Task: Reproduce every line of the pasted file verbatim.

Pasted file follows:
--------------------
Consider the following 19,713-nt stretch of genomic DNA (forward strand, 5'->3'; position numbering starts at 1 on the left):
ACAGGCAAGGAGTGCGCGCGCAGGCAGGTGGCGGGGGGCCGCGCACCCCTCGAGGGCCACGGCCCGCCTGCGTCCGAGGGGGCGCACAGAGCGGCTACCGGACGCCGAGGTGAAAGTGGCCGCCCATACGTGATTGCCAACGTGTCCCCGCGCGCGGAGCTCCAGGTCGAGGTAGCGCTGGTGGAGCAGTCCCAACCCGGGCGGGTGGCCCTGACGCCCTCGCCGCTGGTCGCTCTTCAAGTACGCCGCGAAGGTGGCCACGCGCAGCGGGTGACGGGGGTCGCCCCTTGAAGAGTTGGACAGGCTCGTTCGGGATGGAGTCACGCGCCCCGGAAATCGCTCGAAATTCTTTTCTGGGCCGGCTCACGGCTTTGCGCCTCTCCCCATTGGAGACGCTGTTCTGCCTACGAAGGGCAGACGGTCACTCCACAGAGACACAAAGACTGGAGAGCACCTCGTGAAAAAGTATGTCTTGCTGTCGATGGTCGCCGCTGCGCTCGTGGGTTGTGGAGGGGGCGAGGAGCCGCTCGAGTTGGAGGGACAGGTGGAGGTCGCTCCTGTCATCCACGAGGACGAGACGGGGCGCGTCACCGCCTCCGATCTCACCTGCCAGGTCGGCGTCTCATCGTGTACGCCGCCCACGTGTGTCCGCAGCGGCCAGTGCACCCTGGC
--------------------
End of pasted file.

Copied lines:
Consider the following 19,713-nt stretch of genomic DNA (forward strand, 5'->3'; position numbering starts at 1 on the left):
ACAGGCAAGGAGTGCGCGCGCAGGCAGGTGGCGGGGGGCCGCGCACCCCTCGAGGGCCACGGCCCGCCTGCGTCCGAGGGGGCGCACAGAGCGGCTACCGGACGCCGAGGTGAAAGTGGCCGCCCATACGTGATTGCCAACGTGTCCCCGCGCGCGGAGCTCCAGGTCGAGGTAGCGCTGGTGGAGCAGTCCCAACCCGGGCGGGTGGCCCTGACGCCCTCGCCGCTGGTCGCTCTTCAAGTACGCCGCGAAGGTGGCCACGCGCAGCGGGTGACGGGGGTCGCCCCTTGAAGAGTTGGACAGGCTCGTTCGGGATGGAGTCACGCGCCCCGGAAATCGCTCGAAATTCTTTTCTGGGCCGGCTCACGGCTTTGCGCCTCTCCCCATTGGAGACGCTGTTCTGCCTACGAAGGGCAGACGGTCACTCCACAGAGACACAAAGACTGGAGAGCACCTCGTGAAAAAGTATGTCTTGCTGTCGATGGTCGCCGCTGCGCTCGTGGGTTGTGGAGGGGGCGAGGAGCCGCTCGAGTTGGAGGGACAGGTGGAGGTCGCTCCTGTCATCCACGAGGACGAGACGGGGCGCGTCACCGCCTCCGATCTCACCTGCCAGGTCGGCGTCTCATCGTGTACGCCGCCCACGTGTGTCCGCAGCGGCCAGTGCACCCTGGC